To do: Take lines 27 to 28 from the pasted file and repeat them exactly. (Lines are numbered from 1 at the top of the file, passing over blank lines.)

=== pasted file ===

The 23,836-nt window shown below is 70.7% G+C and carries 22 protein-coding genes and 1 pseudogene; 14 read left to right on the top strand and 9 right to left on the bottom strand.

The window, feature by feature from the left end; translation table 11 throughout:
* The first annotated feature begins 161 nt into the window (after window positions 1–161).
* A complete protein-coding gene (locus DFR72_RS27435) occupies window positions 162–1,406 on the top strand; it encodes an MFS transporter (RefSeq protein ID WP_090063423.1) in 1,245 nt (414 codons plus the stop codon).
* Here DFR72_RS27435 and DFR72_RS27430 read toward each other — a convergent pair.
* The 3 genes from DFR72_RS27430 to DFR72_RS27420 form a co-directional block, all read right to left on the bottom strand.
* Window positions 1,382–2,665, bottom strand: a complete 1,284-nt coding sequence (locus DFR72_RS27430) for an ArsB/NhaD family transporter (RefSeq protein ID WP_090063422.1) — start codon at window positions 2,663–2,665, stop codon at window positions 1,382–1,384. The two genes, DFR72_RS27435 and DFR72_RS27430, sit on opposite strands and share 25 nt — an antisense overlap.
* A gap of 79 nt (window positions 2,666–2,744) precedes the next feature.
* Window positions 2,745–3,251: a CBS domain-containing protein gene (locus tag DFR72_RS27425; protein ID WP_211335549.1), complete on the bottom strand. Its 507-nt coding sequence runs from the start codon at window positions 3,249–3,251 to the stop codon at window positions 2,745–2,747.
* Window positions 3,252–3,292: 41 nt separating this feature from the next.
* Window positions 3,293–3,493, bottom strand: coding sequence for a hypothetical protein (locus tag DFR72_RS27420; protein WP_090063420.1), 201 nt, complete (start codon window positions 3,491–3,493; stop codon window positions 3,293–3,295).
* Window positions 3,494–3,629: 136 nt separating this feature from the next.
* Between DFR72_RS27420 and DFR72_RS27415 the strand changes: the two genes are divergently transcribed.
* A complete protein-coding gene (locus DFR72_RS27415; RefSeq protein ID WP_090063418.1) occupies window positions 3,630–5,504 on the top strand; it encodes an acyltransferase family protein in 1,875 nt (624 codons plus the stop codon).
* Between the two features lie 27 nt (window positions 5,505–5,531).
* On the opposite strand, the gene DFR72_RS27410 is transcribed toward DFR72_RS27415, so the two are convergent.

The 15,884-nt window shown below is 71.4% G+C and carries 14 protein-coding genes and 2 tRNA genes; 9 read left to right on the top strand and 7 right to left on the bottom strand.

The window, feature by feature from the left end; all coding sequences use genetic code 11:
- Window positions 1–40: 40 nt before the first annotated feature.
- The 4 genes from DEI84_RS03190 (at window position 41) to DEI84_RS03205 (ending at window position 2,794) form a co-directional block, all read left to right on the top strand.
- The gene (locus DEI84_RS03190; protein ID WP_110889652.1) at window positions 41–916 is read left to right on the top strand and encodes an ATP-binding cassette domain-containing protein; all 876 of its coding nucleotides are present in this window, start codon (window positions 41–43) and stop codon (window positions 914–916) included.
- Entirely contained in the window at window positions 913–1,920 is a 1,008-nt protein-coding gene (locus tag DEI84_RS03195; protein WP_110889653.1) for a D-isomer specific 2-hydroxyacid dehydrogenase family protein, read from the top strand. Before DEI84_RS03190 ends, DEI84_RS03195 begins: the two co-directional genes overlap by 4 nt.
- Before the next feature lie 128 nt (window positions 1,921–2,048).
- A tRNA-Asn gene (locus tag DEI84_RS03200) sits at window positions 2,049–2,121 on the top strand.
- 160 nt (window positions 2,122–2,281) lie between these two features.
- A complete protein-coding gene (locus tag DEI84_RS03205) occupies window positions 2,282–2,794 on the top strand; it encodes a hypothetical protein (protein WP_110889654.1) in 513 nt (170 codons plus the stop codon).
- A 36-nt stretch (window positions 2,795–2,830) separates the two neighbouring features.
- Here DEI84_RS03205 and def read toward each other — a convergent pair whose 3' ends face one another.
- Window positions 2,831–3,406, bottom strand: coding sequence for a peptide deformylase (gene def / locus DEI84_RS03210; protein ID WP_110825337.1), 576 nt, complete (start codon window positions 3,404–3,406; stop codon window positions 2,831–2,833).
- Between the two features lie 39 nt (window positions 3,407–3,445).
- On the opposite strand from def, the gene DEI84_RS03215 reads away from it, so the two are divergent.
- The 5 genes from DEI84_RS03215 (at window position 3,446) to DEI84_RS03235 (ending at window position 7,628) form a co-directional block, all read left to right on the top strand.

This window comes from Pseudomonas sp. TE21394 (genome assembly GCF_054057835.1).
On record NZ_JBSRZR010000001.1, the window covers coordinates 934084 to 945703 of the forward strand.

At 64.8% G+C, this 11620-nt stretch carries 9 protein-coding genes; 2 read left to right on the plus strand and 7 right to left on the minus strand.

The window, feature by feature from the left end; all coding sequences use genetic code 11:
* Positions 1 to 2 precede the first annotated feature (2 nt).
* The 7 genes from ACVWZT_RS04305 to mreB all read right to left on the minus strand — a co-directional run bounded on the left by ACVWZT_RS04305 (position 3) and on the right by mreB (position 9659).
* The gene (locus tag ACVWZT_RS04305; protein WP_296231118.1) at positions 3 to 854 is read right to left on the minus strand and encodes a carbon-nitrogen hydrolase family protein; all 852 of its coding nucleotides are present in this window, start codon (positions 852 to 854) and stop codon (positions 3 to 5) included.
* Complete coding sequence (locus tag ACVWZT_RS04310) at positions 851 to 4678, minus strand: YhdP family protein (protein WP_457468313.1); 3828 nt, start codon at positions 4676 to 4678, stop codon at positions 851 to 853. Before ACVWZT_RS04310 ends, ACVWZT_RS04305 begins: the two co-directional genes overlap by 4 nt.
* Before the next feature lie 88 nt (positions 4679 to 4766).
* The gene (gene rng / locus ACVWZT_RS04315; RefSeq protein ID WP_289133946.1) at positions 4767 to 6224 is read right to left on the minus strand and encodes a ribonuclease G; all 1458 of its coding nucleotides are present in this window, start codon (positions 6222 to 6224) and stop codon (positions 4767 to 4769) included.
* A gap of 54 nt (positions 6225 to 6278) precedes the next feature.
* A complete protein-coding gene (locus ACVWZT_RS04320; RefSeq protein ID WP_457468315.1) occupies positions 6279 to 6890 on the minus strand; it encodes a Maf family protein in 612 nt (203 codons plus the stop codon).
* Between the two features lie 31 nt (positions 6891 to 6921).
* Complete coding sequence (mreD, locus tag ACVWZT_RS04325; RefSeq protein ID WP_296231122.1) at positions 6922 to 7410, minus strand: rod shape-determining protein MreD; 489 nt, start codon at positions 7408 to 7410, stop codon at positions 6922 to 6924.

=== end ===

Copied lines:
- A 36-nt stretch (window positions 2,795–2,830) separates the two neighbouring features.
- Here DEI84_RS03205 and def read toward each other — a convergent pair whose 3' ends face one another.